He importantly influenced and was inf
Three Kingdoms of Korea
The Three Kingdoms of Korea refers to the three kingdoms of Baekje and Goguryeo. Goguryeo was known as Goryeo, from which the modern name Korea is derived; the Three Kingdoms period is defined as being from 57 BC to 668 AD. The three kingdoms occupied the entire Korean Peninsula and half of Manchuria, located in present-day China and Russia; the kingdoms of Baekje and Silla dominated the southern half of the Korean Peninsula and Tamna, whereas Goguryeo controlled the Liaodong Peninsula and the northern half of the Korean Peninsula. Baekje and Goguryeo originated from Buyeo. In the 7th century, allied with China under the Tang dynasty, Silla unified the Korean Peninsula for the first time in Korean history, forming a united Korean national identity for the first time. After the fall of Baekje and Goguryeo, the Tang dynasty established a short-lived military government to administer parts of the Korean peninsula. However, as a result of the Silla–Tang War, Silla forces expelled the Protectorate armies from the peninsula in 676.
The following period is known as the Unified Later Silla. Subsequently, Go of Balhae, a former Goguryeo general, founded Balhae in the former territory of Goguryeo after defeating the Tang dynasty at the Battle of Tianmenling; the predecessor period, before the development of the full-fledged kingdoms, is sometimes called Proto–Three Kingdoms period. Main primary sources for this period include Samguk sagi and Samguk yusa in Korea, the "Eastern Barbarians" section from the Book of Wei of the Records of the Three Kingdoms in China. Beginning in the 7th century, the name "Samhan" became synonymous with the Three Kingdoms of Korea; the "Han" in the names of the Korean Empire, Daehan Jeguk, the Republic of Korea, Daehan Minguk or Hanguk, are named in reference to the Three Kingdoms of Korea. According to the Samguk Sagi and Samguk Yusa, Silla implemented a national policy, "Samhan Unification", to integrate refugees and migrants from Baekje and Goguryeo. In 1982, a memorial stone dating back to 686 was discovered in Cheongju with an inscription: "The Three Han were unified and the domain was expanded."
During the Later Silla period, the concepts of Samhan as the ancient confederacies and the Three Kingdoms of Korea were merged. In a letter to an imperial tutor of the Tang dynasty, Choe Chiwon equated Byeonhan to Baekje, Jinhan to Silla, Mahan to Goguryeo. By the Goryeo period, Samhan became a common name to refer to all of Korea. In his Ten Mandates to his descendants, Wang Geon declared that he had unified the Three Han, referring to the Three Kingdoms of Korea. Samhan continued to be a common name for Korea during the Joseon period and was referenced in the Annals of the Joseon Dynasty. In China, the Three Kingdoms of Korea were collectively called Samhan since the beginning of the 7th century; the use of the name Samhan to indicate the Three Kingdoms of Korea was widespread in the Tang dynasty. Goguryeo was alternately called Mahan by the Tang dynasty, as evidenced by a Tang document that called Goguryeo generals "Mahan leaders" in 645. In 651, Emperor Gaozong of Tang sent a message to the king of Baekje referring to the Three Kingdoms of Korea as Samhan.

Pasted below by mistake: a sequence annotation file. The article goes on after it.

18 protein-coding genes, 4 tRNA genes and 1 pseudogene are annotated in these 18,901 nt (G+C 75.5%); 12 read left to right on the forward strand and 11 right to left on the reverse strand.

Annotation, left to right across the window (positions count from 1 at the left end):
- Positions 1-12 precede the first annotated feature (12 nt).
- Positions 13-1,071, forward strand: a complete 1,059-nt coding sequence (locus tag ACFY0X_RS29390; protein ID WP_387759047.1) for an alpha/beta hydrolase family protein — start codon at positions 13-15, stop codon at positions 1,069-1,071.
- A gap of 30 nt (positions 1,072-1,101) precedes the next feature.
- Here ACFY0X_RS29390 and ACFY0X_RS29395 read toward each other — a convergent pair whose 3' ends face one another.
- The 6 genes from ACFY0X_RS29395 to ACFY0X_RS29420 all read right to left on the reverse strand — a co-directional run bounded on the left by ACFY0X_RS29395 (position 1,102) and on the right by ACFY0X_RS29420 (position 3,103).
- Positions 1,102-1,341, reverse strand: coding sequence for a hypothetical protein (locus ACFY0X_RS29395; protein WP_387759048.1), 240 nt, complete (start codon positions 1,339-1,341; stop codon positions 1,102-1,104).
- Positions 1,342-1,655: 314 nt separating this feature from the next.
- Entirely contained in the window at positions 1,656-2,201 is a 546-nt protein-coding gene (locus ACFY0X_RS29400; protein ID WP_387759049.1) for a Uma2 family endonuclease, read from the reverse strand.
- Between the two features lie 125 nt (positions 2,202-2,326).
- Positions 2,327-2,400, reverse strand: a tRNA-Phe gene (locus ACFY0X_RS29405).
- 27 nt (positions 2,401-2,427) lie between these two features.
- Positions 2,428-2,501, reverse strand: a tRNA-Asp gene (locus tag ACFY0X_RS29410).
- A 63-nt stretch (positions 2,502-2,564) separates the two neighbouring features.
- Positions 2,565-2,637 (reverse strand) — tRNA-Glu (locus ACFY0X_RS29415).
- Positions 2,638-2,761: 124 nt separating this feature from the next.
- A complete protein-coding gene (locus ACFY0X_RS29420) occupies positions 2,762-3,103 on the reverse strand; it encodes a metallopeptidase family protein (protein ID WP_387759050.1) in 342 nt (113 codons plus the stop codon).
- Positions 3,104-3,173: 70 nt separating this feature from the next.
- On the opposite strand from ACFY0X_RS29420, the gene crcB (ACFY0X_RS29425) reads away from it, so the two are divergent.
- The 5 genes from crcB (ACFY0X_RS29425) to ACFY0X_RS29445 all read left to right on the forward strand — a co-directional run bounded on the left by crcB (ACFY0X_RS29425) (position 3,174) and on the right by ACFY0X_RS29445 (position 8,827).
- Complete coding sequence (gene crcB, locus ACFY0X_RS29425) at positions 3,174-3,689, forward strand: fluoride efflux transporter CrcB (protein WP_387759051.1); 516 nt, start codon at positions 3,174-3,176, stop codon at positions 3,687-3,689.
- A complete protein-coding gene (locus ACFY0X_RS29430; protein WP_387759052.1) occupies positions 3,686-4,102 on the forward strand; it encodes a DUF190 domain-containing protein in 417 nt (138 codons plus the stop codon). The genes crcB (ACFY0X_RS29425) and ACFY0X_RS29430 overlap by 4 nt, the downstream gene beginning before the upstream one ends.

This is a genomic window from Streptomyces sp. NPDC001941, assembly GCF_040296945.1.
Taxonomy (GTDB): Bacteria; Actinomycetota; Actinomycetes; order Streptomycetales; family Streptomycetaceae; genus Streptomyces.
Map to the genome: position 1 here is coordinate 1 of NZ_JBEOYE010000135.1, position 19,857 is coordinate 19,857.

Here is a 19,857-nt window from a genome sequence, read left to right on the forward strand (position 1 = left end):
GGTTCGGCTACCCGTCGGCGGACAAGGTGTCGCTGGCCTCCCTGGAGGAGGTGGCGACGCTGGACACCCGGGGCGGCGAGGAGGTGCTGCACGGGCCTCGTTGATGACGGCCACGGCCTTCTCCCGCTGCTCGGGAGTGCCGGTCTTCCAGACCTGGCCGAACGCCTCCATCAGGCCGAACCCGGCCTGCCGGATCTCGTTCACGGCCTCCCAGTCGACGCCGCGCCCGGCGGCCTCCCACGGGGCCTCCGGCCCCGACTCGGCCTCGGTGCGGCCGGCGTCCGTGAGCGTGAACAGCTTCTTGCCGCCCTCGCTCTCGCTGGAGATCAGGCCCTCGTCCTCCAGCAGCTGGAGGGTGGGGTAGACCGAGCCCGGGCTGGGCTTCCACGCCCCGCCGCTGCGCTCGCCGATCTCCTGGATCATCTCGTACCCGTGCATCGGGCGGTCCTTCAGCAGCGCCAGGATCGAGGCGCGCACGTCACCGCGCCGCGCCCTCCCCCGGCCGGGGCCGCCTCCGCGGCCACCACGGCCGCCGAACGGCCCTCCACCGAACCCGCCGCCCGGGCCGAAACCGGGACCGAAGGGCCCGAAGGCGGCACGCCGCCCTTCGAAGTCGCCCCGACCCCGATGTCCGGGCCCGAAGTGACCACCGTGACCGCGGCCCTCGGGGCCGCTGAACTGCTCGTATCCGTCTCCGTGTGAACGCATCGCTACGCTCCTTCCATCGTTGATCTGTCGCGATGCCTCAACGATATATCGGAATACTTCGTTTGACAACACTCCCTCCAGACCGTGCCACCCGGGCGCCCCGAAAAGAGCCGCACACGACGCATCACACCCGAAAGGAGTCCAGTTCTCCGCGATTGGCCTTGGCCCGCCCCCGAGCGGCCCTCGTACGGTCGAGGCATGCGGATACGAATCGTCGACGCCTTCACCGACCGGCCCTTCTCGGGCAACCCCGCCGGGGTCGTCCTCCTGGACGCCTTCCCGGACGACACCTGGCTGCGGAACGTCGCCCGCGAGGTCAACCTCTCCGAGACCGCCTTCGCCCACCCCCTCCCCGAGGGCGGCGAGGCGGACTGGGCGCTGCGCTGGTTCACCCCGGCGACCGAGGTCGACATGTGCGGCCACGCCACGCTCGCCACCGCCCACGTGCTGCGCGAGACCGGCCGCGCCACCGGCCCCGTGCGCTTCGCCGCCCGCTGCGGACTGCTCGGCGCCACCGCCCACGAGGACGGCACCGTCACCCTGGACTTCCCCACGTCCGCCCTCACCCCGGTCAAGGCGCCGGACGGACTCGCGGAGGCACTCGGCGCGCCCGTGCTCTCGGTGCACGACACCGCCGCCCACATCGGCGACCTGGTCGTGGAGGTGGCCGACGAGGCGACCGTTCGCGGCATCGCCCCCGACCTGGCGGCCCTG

Epitaphs of the Tang dynasty, including those belonging to Baekje and Silla refugees and migrants, called the Three Kingdoms of Korea "Samhan" Goguryeo. For example, the epitaph of Go Hyeon, a Tang dynasty general of Goguryeo origin who died in 690, calls him a "Liaodong Samhan man"; the History of Liao equates Byeonhan to Silla, Jinhan to Buyeo, Mahan to Goguryeo. The name "Three Kingdoms" was used in the titles of the Korean histories Samguk Sagi and Samguk Yusa, should not be confused with the Three Kingdoms of China; the Three Kingdoms was founded after the fall of Wiman Joseon, conquered and absorbed various other small states and confederacies. After the fall of Gojoseon, the Han dynasty established four commanderies in present Liaoning. Three fell to the Samhan, the last was destroyed by Goguryeo in 313; the nascent precursors of Baekje and Silla expanded within the web of statelets during the Proto Three Kingdoms Period, Goguryeo conquered neighboring state like Buyeo in Manchuria and chiefdoms in Okjeo, Dongye which occupied the northeastern Korean peninsula.
The three polities made the transition from walled-town state to full-fledged state-level societies between 1st – 3rd century AD. All three kingdoms shared a similar language, their original religions appear to have been shamanistic, but they were influenced by Chinese culture Confucianism and Taoism. In the 4th century, Buddhism was introduced to the peninsula and spread briefly becoming the official religion of all three kingdoms. Goguryeo emerged in the wake of Gojoseon's fall; the first mention of Goguryeo in Chinese records dates from 75 BC in reference to a commandery established by the Chinese Han dynasty, although earlier mentions of "Guri" may be of the same state. Evidence indicates Goguryeo was the most advanced, the first established, of the three kingdoms. Goguryeo the largest of the three kingdoms, had several capitals in alternation: two capitals in the upper Yalu area, Nangrang, now part of Pyongyang. At the beginning, the state was located on t